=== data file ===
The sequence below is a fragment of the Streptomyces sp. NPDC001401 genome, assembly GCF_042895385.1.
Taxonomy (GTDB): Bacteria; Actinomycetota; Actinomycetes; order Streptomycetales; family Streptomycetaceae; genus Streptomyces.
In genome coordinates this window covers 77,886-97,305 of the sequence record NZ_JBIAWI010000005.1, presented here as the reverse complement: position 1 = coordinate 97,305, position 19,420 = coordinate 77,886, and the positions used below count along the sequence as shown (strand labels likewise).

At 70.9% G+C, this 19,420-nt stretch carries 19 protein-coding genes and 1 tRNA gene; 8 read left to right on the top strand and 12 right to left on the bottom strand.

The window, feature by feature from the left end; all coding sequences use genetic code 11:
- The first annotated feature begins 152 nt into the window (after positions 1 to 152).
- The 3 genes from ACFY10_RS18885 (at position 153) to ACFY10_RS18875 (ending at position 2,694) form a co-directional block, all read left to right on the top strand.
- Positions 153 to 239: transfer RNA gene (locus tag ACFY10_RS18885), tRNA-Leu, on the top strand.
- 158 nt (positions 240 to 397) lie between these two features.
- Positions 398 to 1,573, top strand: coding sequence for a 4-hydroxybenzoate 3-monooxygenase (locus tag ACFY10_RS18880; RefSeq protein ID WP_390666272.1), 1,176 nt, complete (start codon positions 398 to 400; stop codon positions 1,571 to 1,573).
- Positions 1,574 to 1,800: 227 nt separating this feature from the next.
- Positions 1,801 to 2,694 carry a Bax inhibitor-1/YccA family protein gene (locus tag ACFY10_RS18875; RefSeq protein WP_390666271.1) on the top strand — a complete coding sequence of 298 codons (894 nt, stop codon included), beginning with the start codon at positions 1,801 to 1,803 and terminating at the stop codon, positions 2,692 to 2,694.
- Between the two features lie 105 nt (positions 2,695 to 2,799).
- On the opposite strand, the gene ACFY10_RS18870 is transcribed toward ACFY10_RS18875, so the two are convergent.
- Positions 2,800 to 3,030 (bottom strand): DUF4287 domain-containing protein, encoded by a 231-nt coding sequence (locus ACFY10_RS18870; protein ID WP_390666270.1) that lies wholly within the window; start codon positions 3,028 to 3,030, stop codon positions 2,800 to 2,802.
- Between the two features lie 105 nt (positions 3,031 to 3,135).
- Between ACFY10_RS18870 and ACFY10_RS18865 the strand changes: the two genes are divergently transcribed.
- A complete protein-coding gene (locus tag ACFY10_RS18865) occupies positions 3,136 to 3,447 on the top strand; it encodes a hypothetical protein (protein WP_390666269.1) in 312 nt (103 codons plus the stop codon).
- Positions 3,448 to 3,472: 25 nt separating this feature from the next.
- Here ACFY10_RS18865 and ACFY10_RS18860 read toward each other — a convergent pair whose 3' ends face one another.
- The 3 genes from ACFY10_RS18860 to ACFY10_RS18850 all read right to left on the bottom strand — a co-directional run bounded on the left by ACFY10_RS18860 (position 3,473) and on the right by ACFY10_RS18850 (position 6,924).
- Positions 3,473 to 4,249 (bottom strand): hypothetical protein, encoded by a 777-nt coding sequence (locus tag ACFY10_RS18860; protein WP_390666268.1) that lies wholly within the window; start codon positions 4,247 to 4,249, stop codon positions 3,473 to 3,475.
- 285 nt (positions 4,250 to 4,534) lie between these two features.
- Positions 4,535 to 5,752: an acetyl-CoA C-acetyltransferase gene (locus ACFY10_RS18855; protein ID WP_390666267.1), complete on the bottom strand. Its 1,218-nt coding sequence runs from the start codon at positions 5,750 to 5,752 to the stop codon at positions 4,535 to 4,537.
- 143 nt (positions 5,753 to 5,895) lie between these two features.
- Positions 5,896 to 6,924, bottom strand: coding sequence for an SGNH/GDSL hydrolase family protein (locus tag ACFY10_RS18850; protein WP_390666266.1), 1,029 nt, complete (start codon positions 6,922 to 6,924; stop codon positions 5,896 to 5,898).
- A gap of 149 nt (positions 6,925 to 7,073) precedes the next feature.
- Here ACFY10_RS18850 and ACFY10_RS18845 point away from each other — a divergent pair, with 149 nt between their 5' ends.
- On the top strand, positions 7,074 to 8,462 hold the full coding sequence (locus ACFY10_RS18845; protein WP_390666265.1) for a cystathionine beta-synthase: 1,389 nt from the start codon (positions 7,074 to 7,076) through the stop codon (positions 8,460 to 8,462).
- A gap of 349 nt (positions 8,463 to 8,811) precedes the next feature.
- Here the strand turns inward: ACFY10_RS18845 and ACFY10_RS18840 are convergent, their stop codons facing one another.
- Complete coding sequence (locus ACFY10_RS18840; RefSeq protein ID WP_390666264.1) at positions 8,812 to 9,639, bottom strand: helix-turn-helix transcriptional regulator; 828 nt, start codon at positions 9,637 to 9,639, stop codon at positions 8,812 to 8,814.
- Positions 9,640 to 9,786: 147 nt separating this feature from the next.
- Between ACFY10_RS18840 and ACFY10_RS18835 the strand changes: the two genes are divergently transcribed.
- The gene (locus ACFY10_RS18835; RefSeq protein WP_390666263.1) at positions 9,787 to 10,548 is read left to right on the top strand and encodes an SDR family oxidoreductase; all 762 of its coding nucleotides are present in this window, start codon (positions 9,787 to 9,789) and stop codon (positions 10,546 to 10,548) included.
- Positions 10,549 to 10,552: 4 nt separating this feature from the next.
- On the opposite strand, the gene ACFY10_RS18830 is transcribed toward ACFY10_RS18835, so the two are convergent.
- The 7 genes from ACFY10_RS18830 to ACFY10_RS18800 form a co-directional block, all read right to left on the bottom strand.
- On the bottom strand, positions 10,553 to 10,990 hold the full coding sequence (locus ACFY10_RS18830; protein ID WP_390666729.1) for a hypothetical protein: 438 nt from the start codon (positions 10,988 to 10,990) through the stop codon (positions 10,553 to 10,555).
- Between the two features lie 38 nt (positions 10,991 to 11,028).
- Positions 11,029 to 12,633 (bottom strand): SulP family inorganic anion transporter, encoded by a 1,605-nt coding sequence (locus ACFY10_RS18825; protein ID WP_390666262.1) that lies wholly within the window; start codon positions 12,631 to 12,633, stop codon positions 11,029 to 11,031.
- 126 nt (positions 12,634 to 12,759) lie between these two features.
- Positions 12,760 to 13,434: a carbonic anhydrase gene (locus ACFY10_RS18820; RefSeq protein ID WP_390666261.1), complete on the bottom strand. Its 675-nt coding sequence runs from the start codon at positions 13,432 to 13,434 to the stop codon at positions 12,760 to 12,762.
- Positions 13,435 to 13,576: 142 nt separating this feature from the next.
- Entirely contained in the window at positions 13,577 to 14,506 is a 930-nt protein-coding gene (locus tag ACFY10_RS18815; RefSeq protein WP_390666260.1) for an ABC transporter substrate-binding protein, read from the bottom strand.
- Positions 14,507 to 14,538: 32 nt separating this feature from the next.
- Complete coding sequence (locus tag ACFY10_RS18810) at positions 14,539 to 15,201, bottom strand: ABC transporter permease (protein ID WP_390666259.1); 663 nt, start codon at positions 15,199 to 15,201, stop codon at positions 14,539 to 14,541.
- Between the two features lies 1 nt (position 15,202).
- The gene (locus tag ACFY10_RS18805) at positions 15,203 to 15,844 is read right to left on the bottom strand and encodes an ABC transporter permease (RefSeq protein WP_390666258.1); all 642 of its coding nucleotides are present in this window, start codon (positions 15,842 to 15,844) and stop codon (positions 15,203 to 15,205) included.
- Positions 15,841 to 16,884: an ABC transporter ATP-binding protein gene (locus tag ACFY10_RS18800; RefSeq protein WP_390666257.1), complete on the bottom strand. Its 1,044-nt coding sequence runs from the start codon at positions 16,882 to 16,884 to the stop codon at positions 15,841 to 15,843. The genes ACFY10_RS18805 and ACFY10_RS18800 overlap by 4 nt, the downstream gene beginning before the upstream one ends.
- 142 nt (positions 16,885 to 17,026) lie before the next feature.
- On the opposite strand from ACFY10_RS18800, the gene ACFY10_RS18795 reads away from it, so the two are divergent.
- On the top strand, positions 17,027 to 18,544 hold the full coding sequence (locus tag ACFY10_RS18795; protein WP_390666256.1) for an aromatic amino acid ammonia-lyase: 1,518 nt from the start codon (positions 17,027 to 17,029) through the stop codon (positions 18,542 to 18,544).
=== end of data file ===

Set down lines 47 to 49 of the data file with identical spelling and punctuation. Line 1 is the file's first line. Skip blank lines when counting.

- Complete coding sequence (locus tag ACFY10_RS18810) at positions 14,539 to 15,201, bottom strand: ABC transporter permease (protein ID WP_390666259.1); 663 nt, start codon at positions 15,199 to 15,201, stop codon at positions 14,539 to 14,541.
- Between the two features lies 1 nt (position 15,202).
- The gene (locus tag ACFY10_RS18805) at positions 15,203 to 15,844 is read right to left on the bottom strand and encodes an ABC transporter permease (RefSeq protein WP_390666258.1); all 642 of its coding nucleotides are present in this window, start codon (positions 15,842 to 15,844) and stop codon (positions 15,203 to 15,205) included.